In just about any dictionary, the classic definition of an asset is said to be an economic resource that can be owned and is expected to provide future economic benefits. A company lists its assets on its balance sheet and the common asset categories include cash; accounts receivable; inventory; prepaid expenses; and property and equipment.
While the roof of a commercial building might not be an actual line item on the balance sheet, professional building managers and owners would agree that it is an important and expensive part of the property to protect.
“We think of a roof as an asset of the owner,” Stephen Welch, Senior Regional Account Manager for DK Haney Roofing said. “There is monetary value in a roof. Every year it depreciates. Essentially, when the annual cost repairs exceed the amortized cost of the replacement (re-roof cost/life expectancy), it’s time to budget replacement.
“Based on our managing this asset for thousands of commercial buildings, we have noticed several factors that can help an owner/manager do a better job.
Three Ways to Manage Your Commercial Roof Asset
#1 Get an Accurate Assessment of its Current Status
Managing a commercial roof asset involves understanding the roof’s life expectancy and the current conditions. This requires a professional assessment of its status.
“We start by grading a roof,” Welch said. “When we first inspect the roof, we give it a grade of A, B, C, D or F.
- A signifies that there are 10 or more years left on that roof, provided regular maintenance occurs.
- B suggests that there are about 8 to 10 years before it needs to be replaced.
- C grade means we feel there are at least five years before replacement is needed.
- D suggests that it will need to be replaced in about 2 to 4 years.
- F is a roof that should be replaced within a year.
“At DK Haney Roofing, we are trained to inspect a roof and then try to extend the life of this asset. For example, if your roof is graded as a “D” but the membrane still has life, we want to do repairs and bring it up to a “C” grade. Basically, if the owner follows our recommendations, we are going to be able to squeeze out every last year of use out of that roof. With preventative maintenance, even an older roof can be improved, and more years of use can be realized.”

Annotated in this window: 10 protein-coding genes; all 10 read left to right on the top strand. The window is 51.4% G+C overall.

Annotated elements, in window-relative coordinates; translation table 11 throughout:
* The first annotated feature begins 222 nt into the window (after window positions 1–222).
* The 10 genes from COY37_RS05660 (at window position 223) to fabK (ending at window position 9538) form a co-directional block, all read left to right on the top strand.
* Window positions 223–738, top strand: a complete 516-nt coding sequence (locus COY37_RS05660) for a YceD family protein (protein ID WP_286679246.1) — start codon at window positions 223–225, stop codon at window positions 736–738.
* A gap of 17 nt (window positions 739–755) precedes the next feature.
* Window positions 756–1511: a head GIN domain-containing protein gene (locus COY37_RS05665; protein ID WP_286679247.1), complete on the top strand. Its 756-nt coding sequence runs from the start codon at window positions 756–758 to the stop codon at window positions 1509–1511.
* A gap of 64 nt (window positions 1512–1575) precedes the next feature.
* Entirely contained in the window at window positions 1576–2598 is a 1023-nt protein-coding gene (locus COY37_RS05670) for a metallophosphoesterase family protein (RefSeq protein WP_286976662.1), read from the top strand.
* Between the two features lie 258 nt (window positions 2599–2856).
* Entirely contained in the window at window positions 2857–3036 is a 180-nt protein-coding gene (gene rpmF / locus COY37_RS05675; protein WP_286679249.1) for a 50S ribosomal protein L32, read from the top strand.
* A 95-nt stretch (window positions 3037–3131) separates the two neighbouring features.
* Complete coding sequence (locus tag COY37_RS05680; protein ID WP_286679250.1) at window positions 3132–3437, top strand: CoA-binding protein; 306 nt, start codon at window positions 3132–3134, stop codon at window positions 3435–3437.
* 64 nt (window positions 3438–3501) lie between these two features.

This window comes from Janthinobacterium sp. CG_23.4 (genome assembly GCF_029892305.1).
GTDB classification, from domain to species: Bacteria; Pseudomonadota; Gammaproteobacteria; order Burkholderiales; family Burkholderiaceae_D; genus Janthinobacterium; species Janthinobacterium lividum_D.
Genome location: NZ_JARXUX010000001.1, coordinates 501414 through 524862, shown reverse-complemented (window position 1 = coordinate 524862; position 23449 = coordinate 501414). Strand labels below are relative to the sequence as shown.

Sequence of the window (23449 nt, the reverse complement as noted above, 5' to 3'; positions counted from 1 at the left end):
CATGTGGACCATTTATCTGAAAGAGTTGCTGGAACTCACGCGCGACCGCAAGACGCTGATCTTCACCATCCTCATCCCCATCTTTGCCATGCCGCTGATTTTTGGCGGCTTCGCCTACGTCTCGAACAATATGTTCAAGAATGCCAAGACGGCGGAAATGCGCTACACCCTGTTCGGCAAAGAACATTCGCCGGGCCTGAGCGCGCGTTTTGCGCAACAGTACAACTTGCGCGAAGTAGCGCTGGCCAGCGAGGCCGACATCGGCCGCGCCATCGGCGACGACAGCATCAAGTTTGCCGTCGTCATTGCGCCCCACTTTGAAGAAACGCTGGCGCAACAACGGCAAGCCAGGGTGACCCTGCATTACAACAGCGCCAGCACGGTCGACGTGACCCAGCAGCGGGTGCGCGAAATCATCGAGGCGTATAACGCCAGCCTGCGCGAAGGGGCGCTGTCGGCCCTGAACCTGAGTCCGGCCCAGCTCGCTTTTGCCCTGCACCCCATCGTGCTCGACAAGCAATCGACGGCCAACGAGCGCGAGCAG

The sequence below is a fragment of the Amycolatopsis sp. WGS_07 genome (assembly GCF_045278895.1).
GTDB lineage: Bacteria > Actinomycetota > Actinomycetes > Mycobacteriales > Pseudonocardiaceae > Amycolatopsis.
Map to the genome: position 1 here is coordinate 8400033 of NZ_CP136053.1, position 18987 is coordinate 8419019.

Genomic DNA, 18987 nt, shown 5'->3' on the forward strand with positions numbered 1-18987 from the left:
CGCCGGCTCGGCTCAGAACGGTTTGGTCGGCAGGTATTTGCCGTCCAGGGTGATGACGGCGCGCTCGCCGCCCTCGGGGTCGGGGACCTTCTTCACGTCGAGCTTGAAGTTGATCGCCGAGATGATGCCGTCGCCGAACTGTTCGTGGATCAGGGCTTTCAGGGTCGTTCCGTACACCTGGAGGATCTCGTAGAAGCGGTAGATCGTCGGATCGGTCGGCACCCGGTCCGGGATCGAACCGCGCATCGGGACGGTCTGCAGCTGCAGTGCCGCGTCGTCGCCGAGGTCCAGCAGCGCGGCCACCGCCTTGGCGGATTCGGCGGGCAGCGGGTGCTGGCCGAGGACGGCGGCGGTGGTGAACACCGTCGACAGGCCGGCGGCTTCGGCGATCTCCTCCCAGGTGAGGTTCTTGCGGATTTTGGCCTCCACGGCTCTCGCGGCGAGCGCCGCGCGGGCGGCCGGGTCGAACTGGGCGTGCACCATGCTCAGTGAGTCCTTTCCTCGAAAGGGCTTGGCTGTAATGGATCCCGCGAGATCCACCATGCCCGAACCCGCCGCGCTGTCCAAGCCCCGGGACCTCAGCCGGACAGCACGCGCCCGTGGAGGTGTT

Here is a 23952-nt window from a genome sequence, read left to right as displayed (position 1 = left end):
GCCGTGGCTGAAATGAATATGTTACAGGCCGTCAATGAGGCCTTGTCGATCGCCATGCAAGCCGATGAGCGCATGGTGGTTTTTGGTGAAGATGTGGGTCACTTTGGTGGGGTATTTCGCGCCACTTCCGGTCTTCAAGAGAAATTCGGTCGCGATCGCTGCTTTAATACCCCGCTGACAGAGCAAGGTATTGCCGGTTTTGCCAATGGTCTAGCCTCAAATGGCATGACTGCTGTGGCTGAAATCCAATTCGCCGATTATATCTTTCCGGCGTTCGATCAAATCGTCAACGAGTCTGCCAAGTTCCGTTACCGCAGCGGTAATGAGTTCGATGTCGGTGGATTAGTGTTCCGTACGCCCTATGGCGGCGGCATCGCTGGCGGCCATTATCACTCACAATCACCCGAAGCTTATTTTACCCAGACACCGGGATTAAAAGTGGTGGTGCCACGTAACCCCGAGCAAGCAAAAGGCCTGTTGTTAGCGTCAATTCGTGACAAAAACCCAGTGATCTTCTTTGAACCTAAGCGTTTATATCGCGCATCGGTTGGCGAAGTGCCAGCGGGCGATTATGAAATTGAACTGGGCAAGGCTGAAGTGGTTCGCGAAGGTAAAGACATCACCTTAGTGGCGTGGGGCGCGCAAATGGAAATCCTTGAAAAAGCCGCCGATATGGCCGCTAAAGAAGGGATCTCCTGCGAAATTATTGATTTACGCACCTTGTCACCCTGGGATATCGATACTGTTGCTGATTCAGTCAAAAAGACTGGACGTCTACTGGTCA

#2 Closely Monitor Warranty Requirements
How does DK Haney manage the warranty work?
“When we get a new client, we want to check all of their warranty criteria,” Welch said. “We want to ensure that they are in compliance with their warranty. Many owners fail to realize that some maintenance failure can actually void their roof’s warranty. There are exclusions in all of these warranty policies and if an owner or manager fails to use proper due diligence, there could be issues, which could have been corrected, that cause a warranty to be voided. This can become a very expensive mistake.
For example, with most warranties, if there is standing water on a roof for more than 72 hours, that can void the warranty on that roof. This means the owner will be charged for the roof replacement and all damages associated with this.
We are dedicated to making our customers aware of everything that is going on with their roof. We do this with regular, thorough inspections and service visits. Inspections often occur in the fall, when there are dramatic temperature changes that cause expansion and contraction with the roof material. This is often when major issues become evident.
It’s surprising how few building owners and managers have the actual copies of their roof’s warranty available. When we take on a new client, we locate all of those documents (even if it means going to the manufacturer) and input them into our secure, cloud-based portal so that when there is an issue, the owner can have immediate access to all warranty information.
Our objective is to build trust with the building owner or manager so that they don’t have to worry about roof maintenance. We strongly believe that keeping track of ALL roofing issues is our job. With our video and photo documentation, we give the building managers a real budget matrix that they can work with. We know when urgent issues need to be corrected and this helps the owner/manager manage the entire lifecycle of this asset.
#3 Use Professional Roofing Contractors for Post-Storm Inspections
“In many parts of the country, especially Texas and the Midwest, there will be a weather event such as a hailstorm and the building owner will fail to check the roof for damage,” Welch said. “We inspect all of our client roofs after any weather event to determine if the damage requires repairs. We are trained to get the appropriate documentation to present to the building’s insurance carrier.
“We act as a kind of ‘check and balance’ to ensure that the insurance companies are taking care of the roof in the appropriate way. We are experts in roofing and this is data that can be used by the experts in insurance claims assessment.
“There are some roofing contractors that say they are ‘storm claim specialists.’ We are not licensed to be storm claims specialists, any more than they are. We ARE licensed to be roofing contractors and our expertise is in inspecting, maintaining and repairing roofs. This is different from being an insurance claims’ adjuster. The insurance experts appreciate this approach because they know we are not overstepping our responsibilities. We identify damage and offer insights into the costs for repair or replacement.
“Having this ‘third party’ assessment gives the policy owner more leverage with their insurance carrier.”
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